Gold edged lower on Monday as investors exited positions after mostly upbeat U.S. data signalled that the economic recovery is gaining traction, while a dip in stock markets and a stronger dollar added pressure.
Platinum group metals outperformed, with palladium hitting its highest in 17 months and platinum a four-month high, following strong U.S. auto sales reports for January and a downbeat earnings statement from major platinum miner Anglo American Platinum.
Spot gold eased 0.1 percent to $1,664.51 an ounce by 1301 GMT, while U.S. gold futures for April delivery were down 0.3 percent to $1,665.10 an ounce.
In Japan, benchmark gold on the Tokyo Commodity Exchange hit a record high on the back of a weak yen on expectations the Bank of Japan will continue loosening monetary policy.
A dip in stock markets and the euro removed some support for gold, while data released Friday showed hedge funds and money managers had slashed gold's net length in futures and options last week on signs of a steadily improving U.S. economy.
Its losses were limited by buying interest in Asia as China approached a week-long Lunar New Year holiday that starts on Saturday, Feb. 9, but traders said this support was likely to be temporary.
"Physical demand is reasonably good because the Chinese New Year is round the corner and will continue to hold the market this week, but next week Asian markets will be on holidays and that source of support will disappear," Bernard Sin, senior vice president at MKS SA, said.
"Markets may react dramatically."
Gold players were seen reassessing their positions after last week's mixed U.S. economic data failed to provide a clear direction for the market, analysts said.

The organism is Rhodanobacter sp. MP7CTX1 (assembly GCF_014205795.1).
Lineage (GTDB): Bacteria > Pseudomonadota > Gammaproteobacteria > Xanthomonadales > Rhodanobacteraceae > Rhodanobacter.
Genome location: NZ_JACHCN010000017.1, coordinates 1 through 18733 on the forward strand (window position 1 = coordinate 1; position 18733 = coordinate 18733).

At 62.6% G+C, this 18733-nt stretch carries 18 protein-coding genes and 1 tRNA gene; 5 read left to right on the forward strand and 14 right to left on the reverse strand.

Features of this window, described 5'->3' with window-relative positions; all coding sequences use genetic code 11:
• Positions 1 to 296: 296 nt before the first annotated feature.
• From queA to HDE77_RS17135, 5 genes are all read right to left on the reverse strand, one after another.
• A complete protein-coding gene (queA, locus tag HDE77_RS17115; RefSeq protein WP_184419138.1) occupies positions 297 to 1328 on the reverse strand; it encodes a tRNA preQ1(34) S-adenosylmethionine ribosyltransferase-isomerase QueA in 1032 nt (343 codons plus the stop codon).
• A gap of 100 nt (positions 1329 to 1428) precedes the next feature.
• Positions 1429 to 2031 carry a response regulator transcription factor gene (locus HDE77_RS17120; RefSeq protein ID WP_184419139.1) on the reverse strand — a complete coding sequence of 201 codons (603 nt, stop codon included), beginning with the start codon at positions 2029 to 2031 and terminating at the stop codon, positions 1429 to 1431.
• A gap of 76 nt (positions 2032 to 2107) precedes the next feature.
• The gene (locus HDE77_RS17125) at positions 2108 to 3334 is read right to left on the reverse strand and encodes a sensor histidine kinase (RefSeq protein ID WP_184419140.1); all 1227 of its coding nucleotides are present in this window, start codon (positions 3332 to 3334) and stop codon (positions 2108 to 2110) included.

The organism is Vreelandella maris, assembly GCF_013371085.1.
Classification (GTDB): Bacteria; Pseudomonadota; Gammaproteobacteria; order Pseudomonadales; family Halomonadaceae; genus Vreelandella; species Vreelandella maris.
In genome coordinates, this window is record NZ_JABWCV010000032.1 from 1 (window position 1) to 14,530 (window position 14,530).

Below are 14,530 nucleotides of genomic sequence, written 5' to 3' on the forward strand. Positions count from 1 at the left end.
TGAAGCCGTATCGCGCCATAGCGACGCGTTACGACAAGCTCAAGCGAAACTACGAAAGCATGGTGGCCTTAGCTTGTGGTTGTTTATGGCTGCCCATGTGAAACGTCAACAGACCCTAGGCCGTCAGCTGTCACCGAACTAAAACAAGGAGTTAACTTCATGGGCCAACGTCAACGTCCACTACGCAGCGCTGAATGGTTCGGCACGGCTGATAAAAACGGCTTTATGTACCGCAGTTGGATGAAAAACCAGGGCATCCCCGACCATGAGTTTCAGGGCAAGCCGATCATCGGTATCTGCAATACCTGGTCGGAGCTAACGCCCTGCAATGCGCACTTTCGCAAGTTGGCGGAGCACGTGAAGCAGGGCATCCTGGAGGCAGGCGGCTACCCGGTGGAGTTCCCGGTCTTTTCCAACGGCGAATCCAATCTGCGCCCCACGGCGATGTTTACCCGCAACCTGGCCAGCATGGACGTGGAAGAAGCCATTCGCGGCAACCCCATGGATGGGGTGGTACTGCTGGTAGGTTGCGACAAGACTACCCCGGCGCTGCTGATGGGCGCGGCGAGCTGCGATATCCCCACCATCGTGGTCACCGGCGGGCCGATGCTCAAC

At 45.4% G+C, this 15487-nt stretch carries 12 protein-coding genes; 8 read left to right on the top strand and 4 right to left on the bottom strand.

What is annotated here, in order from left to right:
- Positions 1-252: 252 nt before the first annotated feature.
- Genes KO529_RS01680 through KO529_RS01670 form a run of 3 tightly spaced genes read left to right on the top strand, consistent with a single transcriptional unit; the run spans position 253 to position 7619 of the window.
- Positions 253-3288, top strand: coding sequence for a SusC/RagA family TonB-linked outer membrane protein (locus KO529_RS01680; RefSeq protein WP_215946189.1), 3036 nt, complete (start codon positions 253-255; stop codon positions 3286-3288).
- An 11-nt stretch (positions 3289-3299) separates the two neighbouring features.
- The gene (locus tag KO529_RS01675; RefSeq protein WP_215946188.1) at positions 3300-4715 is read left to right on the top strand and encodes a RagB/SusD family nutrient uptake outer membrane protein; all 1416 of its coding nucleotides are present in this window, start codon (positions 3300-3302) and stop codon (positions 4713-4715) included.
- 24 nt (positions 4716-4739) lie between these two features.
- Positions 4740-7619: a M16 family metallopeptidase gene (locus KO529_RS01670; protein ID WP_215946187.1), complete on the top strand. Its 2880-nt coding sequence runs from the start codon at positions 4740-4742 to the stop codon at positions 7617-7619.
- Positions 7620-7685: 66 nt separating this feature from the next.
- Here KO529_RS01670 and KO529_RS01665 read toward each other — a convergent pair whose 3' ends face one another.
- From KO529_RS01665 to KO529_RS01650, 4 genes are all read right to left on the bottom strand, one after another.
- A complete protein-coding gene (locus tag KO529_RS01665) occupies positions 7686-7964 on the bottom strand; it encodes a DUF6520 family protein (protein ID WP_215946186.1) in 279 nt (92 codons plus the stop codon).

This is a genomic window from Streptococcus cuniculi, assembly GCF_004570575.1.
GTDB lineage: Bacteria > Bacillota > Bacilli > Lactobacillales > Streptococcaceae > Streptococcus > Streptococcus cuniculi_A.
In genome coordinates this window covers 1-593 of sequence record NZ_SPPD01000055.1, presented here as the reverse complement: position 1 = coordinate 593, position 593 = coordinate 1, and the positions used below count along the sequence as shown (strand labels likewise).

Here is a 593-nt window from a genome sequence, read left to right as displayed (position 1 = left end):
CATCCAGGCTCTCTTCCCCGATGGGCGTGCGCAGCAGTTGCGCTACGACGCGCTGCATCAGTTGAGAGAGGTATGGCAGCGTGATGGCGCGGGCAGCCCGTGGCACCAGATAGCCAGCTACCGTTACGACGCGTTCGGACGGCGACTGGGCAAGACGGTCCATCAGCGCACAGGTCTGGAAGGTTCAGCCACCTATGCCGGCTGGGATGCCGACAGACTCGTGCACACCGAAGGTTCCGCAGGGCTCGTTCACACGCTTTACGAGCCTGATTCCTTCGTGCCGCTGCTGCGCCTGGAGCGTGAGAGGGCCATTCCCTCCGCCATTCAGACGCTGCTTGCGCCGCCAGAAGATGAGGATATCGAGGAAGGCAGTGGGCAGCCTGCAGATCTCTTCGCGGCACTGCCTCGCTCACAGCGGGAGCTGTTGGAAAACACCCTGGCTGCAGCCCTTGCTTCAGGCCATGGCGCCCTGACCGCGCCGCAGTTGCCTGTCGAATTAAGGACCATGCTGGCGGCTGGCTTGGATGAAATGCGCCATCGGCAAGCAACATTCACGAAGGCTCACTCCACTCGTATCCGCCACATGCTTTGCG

U.S. payrolls numbers surprised to the downside, triggering a $10 jump in the metal, but these were offset by strong consumer confidence and ISM manufacturing numbers, and comments from a Federal Reserve official suggesting that monetary easing could be scaled back later this year.
"The weaker-than-expected Q4 U.S. GDP data served to prove how negative data could quickly push gold prices higher, but equally the absence of both a solid floor set by physical demand and strong investor conviction shows how quickly gains are surrendered," Barclays Capital said in a note.
"Gold is without structural support at the moment, but given speculative positioning remains relatively light, weaker-than-expected macro data could quickly spur prices higher amid global balance sheet expansion."
PLATINUM, PALLADIUM CLIMB
Platinum group metals posted hefty gains after U.S. automakers reported a 14.2 percent sales increase in January from a year earlier, with a seasonally adjusted annualised rate of sales reaching 15.29 million vehicles.
The metals are widely used in auto catalysts to clean up exhaust emissions.
Momentum picked up when major producer Amplats revealed a significant full-year loss on Monday. The company has cut its output target to 2.1-2.3 million ounces a year and has slashed capital expenditure by 11 billion rand ($1.2 billion). It plans to cut capex by 25 percent over the next decade to 100 billion rand.
Spot platinum rose as much as 1.5 percent to $1,705.25, its highest in four months, and was last seen at $1,695.24, up 0.9 percent.
Spot palladium gained as much as 0.7 percent to $759.75, its loftiest level since September 2011, before easing back to $751.50 an ounce, down 0.5 percent.
Platinum has outperformed the rest of the complex with a nearly 11 percent gain so far this year, followed by a 9 percent rise in palladium. Gold is down 0.3 percent - the only precious metal in the red after a 12-year winning streak.
The Commitments of Traders data for the week ended Jan. 29 showed platinum net long positions rising by 171,150 ounces to 2.72 million ounces and palladium net long positions up by 357,500 ounces to 2.6 million ounces.
"Palladium net long positions continue to reach new highs, running the risk of a pullback," HSBC said in a note.
Silver fell 0.8 percent to $31.56 an ounce.